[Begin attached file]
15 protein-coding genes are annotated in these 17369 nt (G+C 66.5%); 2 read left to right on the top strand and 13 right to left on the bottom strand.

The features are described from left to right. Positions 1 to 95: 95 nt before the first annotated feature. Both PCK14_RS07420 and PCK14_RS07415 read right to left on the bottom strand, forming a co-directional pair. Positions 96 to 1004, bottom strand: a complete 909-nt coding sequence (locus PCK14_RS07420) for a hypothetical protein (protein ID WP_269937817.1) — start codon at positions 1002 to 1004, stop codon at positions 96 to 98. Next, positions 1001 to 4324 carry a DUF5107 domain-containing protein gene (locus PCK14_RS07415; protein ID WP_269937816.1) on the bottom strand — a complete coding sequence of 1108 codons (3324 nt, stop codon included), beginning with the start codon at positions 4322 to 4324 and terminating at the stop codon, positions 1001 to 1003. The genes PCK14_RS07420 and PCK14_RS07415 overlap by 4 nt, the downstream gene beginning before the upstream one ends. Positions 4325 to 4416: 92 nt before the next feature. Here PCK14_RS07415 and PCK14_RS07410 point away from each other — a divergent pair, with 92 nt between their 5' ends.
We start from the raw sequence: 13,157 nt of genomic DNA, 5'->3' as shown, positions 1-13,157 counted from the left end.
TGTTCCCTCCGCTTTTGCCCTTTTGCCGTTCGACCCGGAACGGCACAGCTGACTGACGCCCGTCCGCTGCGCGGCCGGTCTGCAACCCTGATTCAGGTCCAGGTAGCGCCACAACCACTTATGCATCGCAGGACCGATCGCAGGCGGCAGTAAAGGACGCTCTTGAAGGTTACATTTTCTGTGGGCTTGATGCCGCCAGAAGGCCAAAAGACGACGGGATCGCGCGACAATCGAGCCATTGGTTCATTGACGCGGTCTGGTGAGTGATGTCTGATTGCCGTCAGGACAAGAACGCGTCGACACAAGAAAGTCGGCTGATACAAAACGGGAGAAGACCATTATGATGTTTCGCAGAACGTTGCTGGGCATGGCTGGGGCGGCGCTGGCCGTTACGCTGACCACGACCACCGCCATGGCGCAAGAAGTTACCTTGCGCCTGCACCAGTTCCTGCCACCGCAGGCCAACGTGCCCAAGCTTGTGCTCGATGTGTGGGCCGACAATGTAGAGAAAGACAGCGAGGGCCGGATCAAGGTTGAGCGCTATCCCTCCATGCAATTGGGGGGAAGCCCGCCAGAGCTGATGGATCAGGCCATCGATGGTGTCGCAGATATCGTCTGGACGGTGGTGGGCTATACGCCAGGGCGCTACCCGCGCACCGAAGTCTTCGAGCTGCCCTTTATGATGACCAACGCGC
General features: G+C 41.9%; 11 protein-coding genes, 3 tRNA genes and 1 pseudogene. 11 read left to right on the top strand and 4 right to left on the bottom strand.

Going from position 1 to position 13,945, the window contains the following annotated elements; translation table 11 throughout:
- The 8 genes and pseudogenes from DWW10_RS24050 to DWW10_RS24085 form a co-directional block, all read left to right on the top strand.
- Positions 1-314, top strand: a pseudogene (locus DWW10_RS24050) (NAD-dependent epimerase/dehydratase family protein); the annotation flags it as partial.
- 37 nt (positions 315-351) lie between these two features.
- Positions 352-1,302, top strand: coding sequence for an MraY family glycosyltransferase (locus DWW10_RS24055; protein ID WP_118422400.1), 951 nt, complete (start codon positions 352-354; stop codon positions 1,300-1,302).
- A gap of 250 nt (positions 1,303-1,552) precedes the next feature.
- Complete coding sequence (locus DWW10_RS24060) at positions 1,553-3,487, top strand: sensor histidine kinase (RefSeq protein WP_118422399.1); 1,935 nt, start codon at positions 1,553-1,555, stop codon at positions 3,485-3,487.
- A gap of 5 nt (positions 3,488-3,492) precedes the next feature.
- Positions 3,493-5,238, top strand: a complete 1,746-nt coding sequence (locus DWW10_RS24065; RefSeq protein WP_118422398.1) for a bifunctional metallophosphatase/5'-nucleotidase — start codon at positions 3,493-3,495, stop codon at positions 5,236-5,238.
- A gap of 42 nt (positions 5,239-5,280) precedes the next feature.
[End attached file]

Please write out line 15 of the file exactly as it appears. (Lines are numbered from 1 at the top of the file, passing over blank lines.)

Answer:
- A gap of 42 nt (positions 5,239-5,280) precedes the next feature.